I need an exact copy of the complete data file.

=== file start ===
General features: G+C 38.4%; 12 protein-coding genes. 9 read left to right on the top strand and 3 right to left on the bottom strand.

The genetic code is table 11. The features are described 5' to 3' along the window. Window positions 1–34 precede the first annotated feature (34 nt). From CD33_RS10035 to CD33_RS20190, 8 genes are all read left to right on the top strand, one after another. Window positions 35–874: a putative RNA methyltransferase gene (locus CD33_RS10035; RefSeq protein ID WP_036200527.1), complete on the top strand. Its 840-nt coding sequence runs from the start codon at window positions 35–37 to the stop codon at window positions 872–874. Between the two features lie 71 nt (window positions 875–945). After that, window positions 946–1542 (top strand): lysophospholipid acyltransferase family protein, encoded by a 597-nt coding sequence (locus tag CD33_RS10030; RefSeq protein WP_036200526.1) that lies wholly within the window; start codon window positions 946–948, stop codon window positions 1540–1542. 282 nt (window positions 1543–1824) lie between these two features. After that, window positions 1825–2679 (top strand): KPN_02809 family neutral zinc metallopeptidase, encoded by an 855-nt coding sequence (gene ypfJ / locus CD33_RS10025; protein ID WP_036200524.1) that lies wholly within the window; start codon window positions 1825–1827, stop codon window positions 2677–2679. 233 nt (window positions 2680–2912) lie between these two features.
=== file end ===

General features: G+C 38.4%; 12 protein-coding genes. 9 read left to right on the top strand and 3 right to left on the bottom strand.

The genetic code is table 11. The features are described 5' to 3' along the window. Window positions 1–34 precede the first annotated feature (34 nt). From CD33_RS10035 to CD33_RS20190, 8 genes are all read left to right on the top strand, one after another. Window positions 35–874: a putative RNA methyltransferase gene (locus CD33_RS10035; RefSeq protein ID WP_036200527.1), complete on the top strand. Its 840-nt coding sequence runs from the start codon at window positions 35–37 to the stop codon at window positions 872–874. Between the two features lie 71 nt (window positions 875–945). After that, window positions 946–1542 (top strand): lysophospholipid acyltransferase family protein, encoded by a 597-nt coding sequence (locus tag CD33_RS10030; RefSeq protein WP_036200526.1) that lies wholly within the window; start codon window positions 946–948, stop codon window positions 1540–1542. 282 nt (window positions 1543–1824) lie between these two features. After that, window positions 1825–2679 (top strand): KPN_02809 family neutral zinc metallopeptidase, encoded by an 855-nt coding sequence (gene ypfJ / locus CD33_RS10025; protein ID WP_036200524.1) that lies wholly within the window; start codon window positions 1825–1827, stop codon window positions 2677–2679. 233 nt (window positions 2680–2912) lie between these two features.